Local lawmakers back bill changing mental-health treatment

Posted: July 18, 2014

To a teen, everything - from a breakup to a bad grade - can be the end of the world.

That's why, said Rep. Tim Murphy (R., Allegheny), the age at which mentally ill children can choose whether they should have treatment should be raised. In Pennsylvania, that so-called age of maturity is 14 - "absurd," Murphy said.

That is just one of many parts of a "broken" system that Murphy, a clinical psychologist, wants to fix with his federal mental-health-treatment bill. Reps. Mike Fitzpatrick (R., Bucks) and Patrick Meehan (R., Delaware) are among the bill's nearly 100 cosponsors.

Fitzpatrick and Murphy held a telephone conference call Wednesday with Bucks County Commissioner Diane M. Ellis-Marseglia to discuss the bill, which would make it easier for parents to get their children treatment before the child posed a danger.

"Individuals and families deserve a support system that empowers parents and families," Fitzpatrick said.

If someone was not aware they had had a stroke or was unconscious after a car accident, Murphy said, they would be treated without consent.

"We've got to treat mental illness like other medical illnesses," he said. "Just because someone's eyes are open and they're talking to you doesn't mean they are aware of their problems."

The bill would also allow parents to have greater access to information about their child's mental health. HIPPA and FERPA laws sometimes prevent parents from receiving a child's health information.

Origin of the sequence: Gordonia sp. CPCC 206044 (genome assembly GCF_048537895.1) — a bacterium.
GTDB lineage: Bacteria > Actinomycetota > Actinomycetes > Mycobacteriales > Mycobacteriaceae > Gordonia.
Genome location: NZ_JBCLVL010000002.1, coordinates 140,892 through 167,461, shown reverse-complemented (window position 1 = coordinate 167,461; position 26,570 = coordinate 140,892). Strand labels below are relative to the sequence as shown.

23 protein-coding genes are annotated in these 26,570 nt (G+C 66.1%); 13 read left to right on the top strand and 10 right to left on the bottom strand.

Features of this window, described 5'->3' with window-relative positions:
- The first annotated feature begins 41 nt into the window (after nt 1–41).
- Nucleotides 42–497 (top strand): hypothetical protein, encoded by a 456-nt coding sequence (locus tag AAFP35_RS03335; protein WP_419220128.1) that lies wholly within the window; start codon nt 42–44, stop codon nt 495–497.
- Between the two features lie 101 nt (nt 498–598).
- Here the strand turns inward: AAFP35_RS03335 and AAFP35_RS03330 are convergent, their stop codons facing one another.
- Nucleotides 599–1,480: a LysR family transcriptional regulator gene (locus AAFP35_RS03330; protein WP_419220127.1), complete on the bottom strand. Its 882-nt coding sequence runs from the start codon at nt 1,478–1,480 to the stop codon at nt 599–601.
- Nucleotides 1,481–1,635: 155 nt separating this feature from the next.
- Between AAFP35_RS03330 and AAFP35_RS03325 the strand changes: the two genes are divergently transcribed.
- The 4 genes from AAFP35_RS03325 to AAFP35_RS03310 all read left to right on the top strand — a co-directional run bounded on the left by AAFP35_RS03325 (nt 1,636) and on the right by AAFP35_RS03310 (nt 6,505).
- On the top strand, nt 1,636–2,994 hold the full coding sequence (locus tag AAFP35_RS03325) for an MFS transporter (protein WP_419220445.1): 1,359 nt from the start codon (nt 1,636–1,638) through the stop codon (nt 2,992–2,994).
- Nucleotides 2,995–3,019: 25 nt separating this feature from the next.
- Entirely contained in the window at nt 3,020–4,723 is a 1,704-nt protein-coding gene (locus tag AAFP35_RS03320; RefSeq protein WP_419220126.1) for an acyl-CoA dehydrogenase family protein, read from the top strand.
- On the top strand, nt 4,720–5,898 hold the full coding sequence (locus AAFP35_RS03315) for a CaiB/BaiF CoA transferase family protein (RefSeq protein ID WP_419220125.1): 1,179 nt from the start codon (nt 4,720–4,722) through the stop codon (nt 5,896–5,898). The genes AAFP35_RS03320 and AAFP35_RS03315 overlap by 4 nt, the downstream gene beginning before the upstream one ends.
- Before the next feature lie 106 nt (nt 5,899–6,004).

Members of the Bucks County Suicide Task Force were also on the call Wednesday, and they asked questions of the congressmen. Marseglia, head of the task force and a mother whose daughter committed suicide, wanted to know what her members could do to help ensure the bill's passage. The task force, she said, is one of the bill's "cheerleaders."

Not everyone offered praise. Officials from the Mental Health Association of Pennsylvania and its local counterpart said they opposed the bill, criticizing it for stripping adult mentally ill patients of their rights and for decreasing funding for PAIMI, federally funded patient-advocacy programs for the mentally ill.

"To think that this bill could decimate PAIMI funding is very frightening to us," said Jacob Bowling, director of advocacy and policy for the Mental Health Association of Southeastern Pennsylvania.

Without PAIMI advocates, Bowling said, mentally ill patients in facilities could not report abuse or neglect.

Murphy said he supported PAIMI when the money was used ethically.

He takes issue, he said, "when they are involved in going against doctors' orders."

There was a case in Maine - "not an isolated case," Murphy said - in which advocates reportedly coached William Bruce, 24, a schizophrenic in an inpatient-treatment facility, to say he was not suicidal or homicidal. Advocates fought for Bruce's right to refuse treatment. Bruce was allowed to return home, against doctors' order.

Two months after his release, in June 2006, Bruce murdered his mother with a hatchet.

"They have no business, no business at all, being involved in treatment decisions," Murphy said of advocacy groups. "It's morally reprehensible. I'm not going to stand for it. It's not something I hear PAIMI taking responsibility for."

Murphy's bill has had subcommittee hearings, and the congressmen are looking to see which parts could be passed by the end of the year.

The bill is comprehensive, Murphy said, and he is not willing to cut large portions just so the entire bill can pass at one time.

Murphy said he was in a hurry because, while the bill sits, "there will be another tragedy."




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